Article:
Pumpkin Carving Injuries

At Halloween time, injuries to the hand and fingers from carving pumpkins can occur. Tendon and nerve lacerations that can result require surgical treatment and can lead to permanent impairment.

For more information:

Hand Surgeons Warn of Pumpkin Carving Dangers

Article on Pumpkin Carving Danger

PR WEB press release on Pumpkin Carving Safety

Dot Com Women Article on Pumpkin Carving

ASSH or Handcare.org Pumpkin cutting safety

Tampa Bay Kids Net

Halloween Pumpkin Carving Dangers

 

from ASSH (American Society for Surgery of the Hand)

Use caution during the Halloween season, and take steps to prevent hand injuries when carving.

“Every Halloween season we see four or five patients—both adults and children—who come into our office with severe injuries to their hands and fingers,” says Jeffrey Wint, MD, an ASSH member from The Hand Center of Western Massachusetts, Springfield, MA. “Treatment can often run three to four months from the time of surgery through rehabilitation.”

To prevent hand injuries, the ASSH suggests the following safety tips

Carve at a Clean, Dry, Well-lit Area 
Wash and thoroughly dry all of the tools that you will use to carve the pumpkin: carving tools, knife, cutting surface, and your hands. Any moisture on your tools, hands, or table can cause slipping that can lead to injuries.

Always Have Adult Supervision 
“All too often we see adolescent patients with injuries because adults feel the kids are responsible enough to be left on their own,” says Wint. “Even though the carving may be going great, it only takes a second for an injury to occur.”

Leave the Carving to Adults 
Never let children do the carving. Wint suggests letting kids draw a pattern on the pumpkin and have them be responsible for cleaning out the inside pulp and seeds. When the adults do start cutting, they should always cut away from themselves and cut in small, controlled strokes.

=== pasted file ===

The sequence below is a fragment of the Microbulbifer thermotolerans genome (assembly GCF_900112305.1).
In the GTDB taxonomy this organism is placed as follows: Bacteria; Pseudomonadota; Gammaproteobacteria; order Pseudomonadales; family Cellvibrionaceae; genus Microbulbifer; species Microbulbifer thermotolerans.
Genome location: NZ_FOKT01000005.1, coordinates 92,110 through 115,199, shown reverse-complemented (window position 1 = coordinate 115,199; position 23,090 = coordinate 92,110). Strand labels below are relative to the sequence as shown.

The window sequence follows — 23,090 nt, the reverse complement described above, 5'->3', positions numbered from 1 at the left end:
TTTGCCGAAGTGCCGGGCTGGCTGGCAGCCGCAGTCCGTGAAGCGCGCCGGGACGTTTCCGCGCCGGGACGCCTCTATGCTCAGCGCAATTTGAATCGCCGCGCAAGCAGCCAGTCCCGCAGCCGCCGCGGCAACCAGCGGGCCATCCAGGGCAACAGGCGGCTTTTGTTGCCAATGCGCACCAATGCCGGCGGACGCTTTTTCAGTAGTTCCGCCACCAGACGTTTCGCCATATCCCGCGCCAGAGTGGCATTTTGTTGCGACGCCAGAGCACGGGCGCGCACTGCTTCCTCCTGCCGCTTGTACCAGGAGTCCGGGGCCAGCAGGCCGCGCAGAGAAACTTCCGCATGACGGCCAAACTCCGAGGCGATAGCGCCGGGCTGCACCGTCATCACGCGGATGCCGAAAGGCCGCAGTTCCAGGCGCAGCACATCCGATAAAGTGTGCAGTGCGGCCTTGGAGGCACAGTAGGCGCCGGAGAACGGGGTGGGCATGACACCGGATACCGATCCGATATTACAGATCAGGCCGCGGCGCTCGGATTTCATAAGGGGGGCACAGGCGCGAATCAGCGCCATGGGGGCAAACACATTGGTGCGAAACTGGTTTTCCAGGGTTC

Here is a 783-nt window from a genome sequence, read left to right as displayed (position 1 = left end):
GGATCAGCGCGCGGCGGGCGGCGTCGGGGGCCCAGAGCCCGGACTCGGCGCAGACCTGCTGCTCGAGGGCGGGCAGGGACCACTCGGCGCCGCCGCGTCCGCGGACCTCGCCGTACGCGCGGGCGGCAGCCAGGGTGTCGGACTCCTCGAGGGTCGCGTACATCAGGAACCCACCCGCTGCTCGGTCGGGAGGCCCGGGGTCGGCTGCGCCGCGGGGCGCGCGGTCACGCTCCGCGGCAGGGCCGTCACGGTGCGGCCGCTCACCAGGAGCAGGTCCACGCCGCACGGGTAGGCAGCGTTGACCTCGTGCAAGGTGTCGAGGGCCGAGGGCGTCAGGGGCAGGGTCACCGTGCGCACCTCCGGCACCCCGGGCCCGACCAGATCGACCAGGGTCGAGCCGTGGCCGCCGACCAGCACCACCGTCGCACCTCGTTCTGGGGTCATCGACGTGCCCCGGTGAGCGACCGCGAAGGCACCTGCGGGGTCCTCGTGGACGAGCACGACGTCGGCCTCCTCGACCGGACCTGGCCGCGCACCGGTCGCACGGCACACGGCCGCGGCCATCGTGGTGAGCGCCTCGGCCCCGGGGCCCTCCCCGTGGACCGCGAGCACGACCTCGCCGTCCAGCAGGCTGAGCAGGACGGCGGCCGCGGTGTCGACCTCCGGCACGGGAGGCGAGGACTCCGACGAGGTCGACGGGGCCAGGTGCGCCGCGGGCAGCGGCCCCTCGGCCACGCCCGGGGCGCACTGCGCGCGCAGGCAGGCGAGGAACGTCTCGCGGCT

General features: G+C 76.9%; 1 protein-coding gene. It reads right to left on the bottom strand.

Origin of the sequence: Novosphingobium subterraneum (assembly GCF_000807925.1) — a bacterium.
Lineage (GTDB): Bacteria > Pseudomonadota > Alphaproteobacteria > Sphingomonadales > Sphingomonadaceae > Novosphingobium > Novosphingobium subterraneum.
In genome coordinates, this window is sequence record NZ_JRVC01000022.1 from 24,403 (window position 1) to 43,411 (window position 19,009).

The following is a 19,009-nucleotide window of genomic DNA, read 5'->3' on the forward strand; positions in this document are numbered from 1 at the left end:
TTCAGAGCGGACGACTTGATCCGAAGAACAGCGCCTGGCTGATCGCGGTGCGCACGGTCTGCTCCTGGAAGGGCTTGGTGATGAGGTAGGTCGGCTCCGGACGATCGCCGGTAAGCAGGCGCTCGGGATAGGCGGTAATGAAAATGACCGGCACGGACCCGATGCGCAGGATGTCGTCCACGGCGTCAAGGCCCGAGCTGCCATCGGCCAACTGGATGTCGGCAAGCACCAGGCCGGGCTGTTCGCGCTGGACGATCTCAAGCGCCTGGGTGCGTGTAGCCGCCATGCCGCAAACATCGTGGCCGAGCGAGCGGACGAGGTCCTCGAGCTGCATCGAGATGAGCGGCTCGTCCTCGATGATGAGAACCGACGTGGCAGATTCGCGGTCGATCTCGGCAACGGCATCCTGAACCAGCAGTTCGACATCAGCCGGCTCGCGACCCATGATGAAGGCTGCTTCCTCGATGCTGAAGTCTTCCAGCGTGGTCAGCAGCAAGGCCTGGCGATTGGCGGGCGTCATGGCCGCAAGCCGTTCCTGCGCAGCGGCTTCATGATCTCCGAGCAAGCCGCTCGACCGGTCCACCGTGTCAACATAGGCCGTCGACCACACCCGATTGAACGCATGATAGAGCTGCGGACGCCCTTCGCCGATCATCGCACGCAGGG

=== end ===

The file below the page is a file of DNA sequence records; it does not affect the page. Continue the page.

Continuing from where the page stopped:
Sharper is not Better 
“A sharper knife is not necessarily better because it often becomes wedged in the thicker part of the pumpkin, requiring force to remove it,” says Wint. “An injury can occur if your hand is in the wrong place when the knife finally dislodges from the thick skin of the pumpkin. Injuries are also sustained when the knife slips and comes out the other side of the pumpkin where your hand may be holding it steady.”

Use a Pumpkin Carving Kit 
Special pumpkin carving kits are available in stores and include small serrated pumpkin saws that work better because they are less likely to get stuck in the thick pumpkin tissue. “If they do get jammed and then wedged free, they are not sharp enough to cause a deep, penetrating cut,” says Wint.

Help for a pumpkin carving injury 
Should you cut your finger or hand, bleeding from minor cuts will often stop on their own by applying direct pressure to the wound with a clean cloth. If continuous pressure does not slow or stop the bleeding after 15 minutes, an emergency room visit may be required.